So let's jump back to staffing season itself. The term "season" is a bit misleading, because we tend to think of seasons as being somewhere around four months long. But staffing season, as I mentioned above, consists of a much shorter timeframe. You've got roughly two months to cram in a bunch of meetings that will hopefully result in you getting hired. And that's where the pressure comes from, because most writers tend to work themselves into a frenzy believing that if they don't land a job during staffing season, they'll have to basically "sit out" the rest of the year unemployed until next spring comes around or a miracle happens, whichever comes first. And not surprisingly, the former is often the more likely possibility. More on that in a moment.
Think of staffing season as a massive game of musical chairs, only with adults instead of children... and the adults are all screenwriters... and the chairs are jobs. Now imagine there are thousands of writers anxiously circling what are probably only a few hundred -- at best -- empty chairs, and everyone's hoping to beat the rush and grab a seat the instant the music stops.
Statistically, this means not everyone's going to get seated. That's the reality.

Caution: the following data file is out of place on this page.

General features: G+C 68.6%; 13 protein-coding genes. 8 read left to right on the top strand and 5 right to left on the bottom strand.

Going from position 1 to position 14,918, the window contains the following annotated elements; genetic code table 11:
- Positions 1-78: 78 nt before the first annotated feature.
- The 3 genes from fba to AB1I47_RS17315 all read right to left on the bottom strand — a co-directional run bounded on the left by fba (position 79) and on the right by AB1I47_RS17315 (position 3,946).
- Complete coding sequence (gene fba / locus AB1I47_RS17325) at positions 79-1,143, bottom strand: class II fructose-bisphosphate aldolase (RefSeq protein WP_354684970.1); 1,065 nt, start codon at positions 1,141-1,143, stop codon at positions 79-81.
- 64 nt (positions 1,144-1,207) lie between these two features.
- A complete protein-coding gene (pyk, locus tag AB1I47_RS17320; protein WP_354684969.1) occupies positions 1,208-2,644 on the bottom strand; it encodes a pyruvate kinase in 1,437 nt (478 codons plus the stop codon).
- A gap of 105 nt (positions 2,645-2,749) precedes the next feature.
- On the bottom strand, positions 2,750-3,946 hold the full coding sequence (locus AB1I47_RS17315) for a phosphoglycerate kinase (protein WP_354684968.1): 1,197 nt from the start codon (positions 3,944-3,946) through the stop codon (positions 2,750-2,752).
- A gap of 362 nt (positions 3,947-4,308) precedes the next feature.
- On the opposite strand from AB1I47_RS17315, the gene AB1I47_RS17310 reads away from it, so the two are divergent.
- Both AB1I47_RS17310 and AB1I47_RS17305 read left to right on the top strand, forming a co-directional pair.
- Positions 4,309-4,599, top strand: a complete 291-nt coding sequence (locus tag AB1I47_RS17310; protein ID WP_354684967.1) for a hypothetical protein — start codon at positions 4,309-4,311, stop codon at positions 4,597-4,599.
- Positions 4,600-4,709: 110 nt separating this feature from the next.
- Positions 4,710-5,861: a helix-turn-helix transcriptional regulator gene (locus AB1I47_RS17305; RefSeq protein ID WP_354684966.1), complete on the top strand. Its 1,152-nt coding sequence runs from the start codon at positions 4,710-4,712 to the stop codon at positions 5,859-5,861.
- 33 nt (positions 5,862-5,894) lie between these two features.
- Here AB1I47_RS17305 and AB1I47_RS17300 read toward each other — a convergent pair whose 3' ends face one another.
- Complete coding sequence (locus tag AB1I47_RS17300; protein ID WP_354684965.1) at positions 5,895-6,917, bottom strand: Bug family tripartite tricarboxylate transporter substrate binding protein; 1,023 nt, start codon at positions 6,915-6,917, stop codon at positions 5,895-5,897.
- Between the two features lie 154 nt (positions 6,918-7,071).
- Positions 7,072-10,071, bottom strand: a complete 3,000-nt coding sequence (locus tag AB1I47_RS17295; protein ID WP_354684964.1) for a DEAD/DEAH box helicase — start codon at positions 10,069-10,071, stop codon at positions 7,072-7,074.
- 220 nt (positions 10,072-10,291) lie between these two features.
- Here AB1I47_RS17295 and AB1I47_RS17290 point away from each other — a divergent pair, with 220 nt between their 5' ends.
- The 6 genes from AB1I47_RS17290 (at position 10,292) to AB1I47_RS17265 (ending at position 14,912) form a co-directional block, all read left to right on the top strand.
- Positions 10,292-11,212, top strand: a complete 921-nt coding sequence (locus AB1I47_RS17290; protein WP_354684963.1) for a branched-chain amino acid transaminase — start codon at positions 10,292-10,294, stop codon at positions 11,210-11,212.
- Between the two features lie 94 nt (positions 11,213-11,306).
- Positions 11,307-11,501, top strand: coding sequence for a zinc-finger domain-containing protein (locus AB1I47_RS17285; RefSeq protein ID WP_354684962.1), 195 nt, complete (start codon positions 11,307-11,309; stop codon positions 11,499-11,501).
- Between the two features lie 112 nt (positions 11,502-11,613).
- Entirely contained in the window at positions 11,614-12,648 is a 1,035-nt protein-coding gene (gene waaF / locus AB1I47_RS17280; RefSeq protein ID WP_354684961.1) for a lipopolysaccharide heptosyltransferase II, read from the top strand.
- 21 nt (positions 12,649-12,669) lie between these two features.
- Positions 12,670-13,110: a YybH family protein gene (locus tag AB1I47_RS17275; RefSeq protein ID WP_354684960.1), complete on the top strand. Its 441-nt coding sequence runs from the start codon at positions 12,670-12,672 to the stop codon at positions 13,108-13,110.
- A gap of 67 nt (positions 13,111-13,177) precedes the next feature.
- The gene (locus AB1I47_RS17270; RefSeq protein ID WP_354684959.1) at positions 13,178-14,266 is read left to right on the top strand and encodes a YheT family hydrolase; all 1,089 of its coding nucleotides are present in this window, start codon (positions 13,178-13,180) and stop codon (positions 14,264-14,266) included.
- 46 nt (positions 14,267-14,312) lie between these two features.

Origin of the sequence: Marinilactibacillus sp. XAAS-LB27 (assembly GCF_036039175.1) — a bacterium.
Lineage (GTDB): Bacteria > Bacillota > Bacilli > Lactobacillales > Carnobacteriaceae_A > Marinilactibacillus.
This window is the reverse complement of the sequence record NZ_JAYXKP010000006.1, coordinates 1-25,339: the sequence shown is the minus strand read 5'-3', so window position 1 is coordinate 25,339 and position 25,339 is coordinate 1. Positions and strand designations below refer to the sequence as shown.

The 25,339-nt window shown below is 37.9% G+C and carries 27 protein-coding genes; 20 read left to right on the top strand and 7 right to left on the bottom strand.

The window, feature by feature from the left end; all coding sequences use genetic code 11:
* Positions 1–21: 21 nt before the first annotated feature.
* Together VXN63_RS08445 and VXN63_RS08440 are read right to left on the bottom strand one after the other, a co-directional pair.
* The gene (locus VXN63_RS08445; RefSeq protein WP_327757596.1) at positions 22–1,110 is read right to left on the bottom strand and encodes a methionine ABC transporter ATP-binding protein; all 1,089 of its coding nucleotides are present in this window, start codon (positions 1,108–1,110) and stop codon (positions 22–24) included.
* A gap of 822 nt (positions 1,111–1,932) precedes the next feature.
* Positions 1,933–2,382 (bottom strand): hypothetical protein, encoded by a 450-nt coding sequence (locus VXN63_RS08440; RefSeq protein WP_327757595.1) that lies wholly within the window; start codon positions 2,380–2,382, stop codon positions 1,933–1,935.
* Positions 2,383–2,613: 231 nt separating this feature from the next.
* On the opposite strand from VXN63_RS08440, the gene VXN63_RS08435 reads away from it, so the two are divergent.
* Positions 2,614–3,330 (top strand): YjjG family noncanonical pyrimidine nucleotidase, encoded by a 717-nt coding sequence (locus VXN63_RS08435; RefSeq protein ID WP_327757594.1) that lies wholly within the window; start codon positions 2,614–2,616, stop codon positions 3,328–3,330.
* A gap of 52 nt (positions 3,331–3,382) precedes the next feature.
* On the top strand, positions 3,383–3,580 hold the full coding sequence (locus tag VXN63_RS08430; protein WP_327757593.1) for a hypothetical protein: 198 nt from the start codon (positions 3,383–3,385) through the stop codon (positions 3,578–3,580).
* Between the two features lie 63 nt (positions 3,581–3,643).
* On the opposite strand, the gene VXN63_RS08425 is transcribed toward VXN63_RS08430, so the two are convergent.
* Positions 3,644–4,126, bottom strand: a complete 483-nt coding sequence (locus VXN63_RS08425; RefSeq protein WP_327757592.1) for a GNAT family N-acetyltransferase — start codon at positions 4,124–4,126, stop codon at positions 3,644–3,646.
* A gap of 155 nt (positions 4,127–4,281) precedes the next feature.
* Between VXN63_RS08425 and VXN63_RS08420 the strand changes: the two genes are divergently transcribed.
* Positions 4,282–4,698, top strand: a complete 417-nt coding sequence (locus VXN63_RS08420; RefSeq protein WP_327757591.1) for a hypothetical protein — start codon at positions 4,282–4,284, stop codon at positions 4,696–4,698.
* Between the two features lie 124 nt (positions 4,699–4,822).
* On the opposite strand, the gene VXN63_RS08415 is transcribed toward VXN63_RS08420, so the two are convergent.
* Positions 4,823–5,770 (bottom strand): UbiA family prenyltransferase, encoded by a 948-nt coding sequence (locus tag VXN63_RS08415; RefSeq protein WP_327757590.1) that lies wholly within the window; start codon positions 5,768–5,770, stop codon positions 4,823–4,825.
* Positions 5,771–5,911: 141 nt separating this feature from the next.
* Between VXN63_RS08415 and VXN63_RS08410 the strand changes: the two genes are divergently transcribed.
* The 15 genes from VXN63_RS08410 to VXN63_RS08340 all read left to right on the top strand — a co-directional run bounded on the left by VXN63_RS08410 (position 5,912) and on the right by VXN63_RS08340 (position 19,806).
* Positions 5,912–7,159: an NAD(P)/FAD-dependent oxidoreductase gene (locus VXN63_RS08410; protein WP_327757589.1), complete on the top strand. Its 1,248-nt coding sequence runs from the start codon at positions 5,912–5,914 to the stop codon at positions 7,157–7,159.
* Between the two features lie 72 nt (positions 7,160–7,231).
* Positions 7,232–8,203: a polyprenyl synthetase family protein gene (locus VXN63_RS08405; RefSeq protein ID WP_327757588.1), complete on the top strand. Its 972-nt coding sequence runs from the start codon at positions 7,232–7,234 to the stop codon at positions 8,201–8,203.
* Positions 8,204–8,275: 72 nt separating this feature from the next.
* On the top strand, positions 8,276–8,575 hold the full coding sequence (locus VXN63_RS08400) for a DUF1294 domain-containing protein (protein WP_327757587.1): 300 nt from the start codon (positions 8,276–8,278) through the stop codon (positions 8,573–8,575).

It's also the reason why the competition is so fierce, because nobody wants to be one of the people unlucky enough to find themselves left standing. Adding to the pressure (as if that wasn't pressure enough already) is the fact that no matter what you do, no matter how well-prepared you are or how much you "kill it" in your meetings, no particular outcome is ever guaranteed. On any given year, you still might find yourself chair-less despite having a solid track record, a stack of awesome writing samples, and the best agent in the business. Conversely, through a combination of hard work and sheer good luck, you may end up sliding into an empty seat so fast that it seems totally effortless to your peers (rest assured someone will find out you got a job and wonder, "Wait... how'd she get on that show? I couldn't even get a meeting!"). There's just no telling how things will go from year to year. All you can really do is put your best foot forward and make every script great and every meeting even greater. After that? The actual decision-making process is sadly out of your hands.